Oldest ever evidence of HONEY is discovered in 3,500-year-old pottery shards

People living in West Africa 3,500 years ago were hunting wild bee hives for their honey and storing it in pots, scientists have discovered. 

Beeswax residue was found intact on recently excavated shards of pottery from the Nok people of Nigeria — the oldest evidence of honey hunting ever found.  

Pottery fragments reveal beeswax was stored by more than three millennia ago and it may have used it as food, medicine or to sweeten drinks, including beer and wine.  

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Pictured, excavated Nok vessels are cleaned and photographed at the Janjala research station by Dr Gabriele Franke of Goethe University

In parts of Africa today, honey is collected from wild bee nests which can be found in natural hollows in tree trunks and on the underside of thick branches. Pictured, a  local forager brings freshly collected honeybee comb to the archaeological dig at Ifana

In parts of Africa today, honey is collected from wild bee nests which can be found in natural hollows in tree trunks and on the underside of thick branches. Pictured, a  local forager brings freshly collected honeybee comb to the archaeological dig at Ifana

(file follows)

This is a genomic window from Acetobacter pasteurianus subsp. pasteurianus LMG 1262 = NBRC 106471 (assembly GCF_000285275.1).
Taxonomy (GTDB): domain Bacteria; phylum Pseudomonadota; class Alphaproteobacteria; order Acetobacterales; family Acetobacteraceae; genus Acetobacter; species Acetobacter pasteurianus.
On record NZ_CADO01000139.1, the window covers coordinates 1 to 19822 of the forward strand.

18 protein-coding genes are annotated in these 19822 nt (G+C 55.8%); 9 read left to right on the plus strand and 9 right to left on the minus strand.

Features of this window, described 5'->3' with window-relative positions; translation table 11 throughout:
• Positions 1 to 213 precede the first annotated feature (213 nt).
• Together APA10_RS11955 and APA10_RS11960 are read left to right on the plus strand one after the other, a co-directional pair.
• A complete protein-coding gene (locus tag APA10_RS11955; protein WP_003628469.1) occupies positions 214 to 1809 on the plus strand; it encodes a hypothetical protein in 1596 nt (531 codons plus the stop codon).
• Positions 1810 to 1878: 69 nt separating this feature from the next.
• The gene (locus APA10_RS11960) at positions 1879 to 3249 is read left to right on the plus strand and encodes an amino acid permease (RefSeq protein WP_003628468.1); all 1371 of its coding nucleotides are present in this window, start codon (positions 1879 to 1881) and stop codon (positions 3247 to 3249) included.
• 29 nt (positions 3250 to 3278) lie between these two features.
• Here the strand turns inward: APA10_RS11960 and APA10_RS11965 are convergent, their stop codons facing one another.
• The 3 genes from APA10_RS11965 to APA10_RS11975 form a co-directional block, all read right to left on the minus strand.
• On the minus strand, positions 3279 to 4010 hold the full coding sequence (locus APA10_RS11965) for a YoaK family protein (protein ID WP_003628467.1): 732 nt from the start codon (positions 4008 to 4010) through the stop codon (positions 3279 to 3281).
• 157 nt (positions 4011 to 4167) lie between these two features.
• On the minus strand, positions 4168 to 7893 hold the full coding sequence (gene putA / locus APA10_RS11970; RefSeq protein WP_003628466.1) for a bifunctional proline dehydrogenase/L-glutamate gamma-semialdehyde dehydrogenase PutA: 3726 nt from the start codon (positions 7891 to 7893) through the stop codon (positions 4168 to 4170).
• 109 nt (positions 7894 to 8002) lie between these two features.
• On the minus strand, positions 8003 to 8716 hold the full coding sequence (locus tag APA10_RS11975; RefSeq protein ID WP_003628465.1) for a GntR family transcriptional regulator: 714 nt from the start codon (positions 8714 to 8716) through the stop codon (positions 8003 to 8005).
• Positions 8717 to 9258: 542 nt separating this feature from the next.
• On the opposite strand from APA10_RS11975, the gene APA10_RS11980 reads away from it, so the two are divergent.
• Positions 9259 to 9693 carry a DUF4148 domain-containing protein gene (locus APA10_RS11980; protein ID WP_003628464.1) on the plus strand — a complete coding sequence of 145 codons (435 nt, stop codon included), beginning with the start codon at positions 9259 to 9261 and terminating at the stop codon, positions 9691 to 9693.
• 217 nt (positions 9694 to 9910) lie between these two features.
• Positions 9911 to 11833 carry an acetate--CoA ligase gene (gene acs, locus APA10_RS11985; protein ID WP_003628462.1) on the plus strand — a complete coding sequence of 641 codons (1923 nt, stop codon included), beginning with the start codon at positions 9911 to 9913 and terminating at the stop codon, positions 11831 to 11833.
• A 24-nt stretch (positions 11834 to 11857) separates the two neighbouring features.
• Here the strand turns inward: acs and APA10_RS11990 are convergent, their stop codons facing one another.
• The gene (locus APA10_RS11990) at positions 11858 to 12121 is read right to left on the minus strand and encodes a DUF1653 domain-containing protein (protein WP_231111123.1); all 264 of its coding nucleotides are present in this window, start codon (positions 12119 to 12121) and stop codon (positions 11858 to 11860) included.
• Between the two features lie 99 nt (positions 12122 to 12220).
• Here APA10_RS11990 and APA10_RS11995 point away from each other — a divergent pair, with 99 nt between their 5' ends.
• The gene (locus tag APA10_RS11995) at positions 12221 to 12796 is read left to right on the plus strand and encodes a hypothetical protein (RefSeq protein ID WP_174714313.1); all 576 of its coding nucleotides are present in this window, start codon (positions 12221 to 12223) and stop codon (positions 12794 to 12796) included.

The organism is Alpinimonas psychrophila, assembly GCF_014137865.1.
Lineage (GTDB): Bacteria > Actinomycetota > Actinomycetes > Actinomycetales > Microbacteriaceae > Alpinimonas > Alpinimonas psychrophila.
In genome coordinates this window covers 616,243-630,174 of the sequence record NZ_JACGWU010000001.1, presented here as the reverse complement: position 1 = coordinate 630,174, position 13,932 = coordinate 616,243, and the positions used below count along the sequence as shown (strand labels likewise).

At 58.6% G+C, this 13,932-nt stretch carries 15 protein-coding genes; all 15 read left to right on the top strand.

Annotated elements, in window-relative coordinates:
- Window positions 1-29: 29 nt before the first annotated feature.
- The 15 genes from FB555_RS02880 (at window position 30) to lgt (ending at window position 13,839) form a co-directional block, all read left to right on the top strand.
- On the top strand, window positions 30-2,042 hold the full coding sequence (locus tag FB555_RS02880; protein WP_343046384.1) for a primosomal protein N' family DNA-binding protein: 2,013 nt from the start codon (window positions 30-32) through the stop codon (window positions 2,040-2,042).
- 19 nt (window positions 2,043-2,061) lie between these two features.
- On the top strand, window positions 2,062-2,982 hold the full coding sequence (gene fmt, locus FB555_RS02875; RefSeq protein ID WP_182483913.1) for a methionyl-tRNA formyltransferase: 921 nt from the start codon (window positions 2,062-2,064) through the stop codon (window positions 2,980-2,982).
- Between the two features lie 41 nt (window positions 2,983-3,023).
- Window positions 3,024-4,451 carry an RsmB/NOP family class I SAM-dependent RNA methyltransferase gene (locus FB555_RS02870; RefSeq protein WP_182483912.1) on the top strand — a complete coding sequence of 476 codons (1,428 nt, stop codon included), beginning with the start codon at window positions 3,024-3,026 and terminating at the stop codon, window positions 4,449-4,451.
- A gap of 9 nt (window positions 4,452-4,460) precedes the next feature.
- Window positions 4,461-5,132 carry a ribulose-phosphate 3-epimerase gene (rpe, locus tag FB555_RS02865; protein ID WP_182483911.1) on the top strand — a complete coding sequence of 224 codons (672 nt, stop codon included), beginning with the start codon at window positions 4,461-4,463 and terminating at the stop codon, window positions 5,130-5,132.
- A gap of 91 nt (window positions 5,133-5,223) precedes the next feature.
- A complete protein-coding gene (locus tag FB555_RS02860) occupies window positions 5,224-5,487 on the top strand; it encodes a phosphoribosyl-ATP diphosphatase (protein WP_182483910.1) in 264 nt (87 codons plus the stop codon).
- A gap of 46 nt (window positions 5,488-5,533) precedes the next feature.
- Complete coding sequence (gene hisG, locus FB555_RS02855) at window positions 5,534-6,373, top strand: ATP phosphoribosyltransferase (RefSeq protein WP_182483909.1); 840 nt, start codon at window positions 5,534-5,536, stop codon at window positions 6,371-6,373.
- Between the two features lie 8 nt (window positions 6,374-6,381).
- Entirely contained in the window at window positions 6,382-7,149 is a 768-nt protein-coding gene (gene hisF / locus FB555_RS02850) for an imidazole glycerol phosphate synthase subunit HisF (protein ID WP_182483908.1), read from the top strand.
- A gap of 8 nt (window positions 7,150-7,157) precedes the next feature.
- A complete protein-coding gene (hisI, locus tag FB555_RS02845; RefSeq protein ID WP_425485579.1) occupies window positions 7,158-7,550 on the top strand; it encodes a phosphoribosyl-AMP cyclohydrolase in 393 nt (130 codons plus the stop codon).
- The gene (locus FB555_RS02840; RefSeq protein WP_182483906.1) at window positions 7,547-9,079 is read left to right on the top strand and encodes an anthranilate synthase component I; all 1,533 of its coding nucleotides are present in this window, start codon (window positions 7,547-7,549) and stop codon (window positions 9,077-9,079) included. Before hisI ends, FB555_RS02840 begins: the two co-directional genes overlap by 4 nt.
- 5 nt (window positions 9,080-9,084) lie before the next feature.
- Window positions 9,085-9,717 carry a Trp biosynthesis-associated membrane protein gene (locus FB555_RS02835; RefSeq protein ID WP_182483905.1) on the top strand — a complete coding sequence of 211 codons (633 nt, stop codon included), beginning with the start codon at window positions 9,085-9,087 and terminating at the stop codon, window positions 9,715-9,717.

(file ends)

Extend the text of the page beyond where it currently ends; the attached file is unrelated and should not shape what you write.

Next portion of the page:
How was honey used? 

One third of the pottery vessels used by the ancient Nok people were used to process or store beeswax, researchers found.

They also believe the beeswax was made by either melting wax combs or from the storage of honey itself.  

But the scientists also say the honey may have been used to make honey-based drinks — including wine, beer and non-alcoholic beverages — or for medicinal, cosmetic and technological purposes. 

For example, other archaeological sites have found evidence of beeswax being used as a sealant and as fuel for primitive lamps and candles. 

Exactly how long humans have been seeking out honey remains unknown but experts suspect people have been consuming honey for a long time. 

Researchers from the University of Bristol analysed more than 450 pieces of pottery from the Central Nigerian Nok culture to investigate what goods they held.

The Nok people are known for their remarkable large-scale terracotta figurines and early iron production in West Africa, around the first millennium BC.  

One third of the pottery vessels used by the ancient Nok people were used to process or store beeswax, researchers found.

They also believe the beeswax was made by either melting wax combs or from the storage of honey itself. 

But the scientists also say the honey may have been used to make honey-based drinks — including wine, beer and non-alcoholic beverages — or for medicinal, cosmetic and technological purposes. 

For example, other archaeological sites have found evidence of beeswax being used as a sealant and as fuel for primitive lamps and candles. 

Lead author, Dr Julie Dunne from the University of Bristol, said: ‘This is a remarkable example of how biomolecular information extracted from prehistoric pottery, combined with ethnographic data, has provided the first insights into ancient honey hunting in West Africa, 3,500 years ago.’ 

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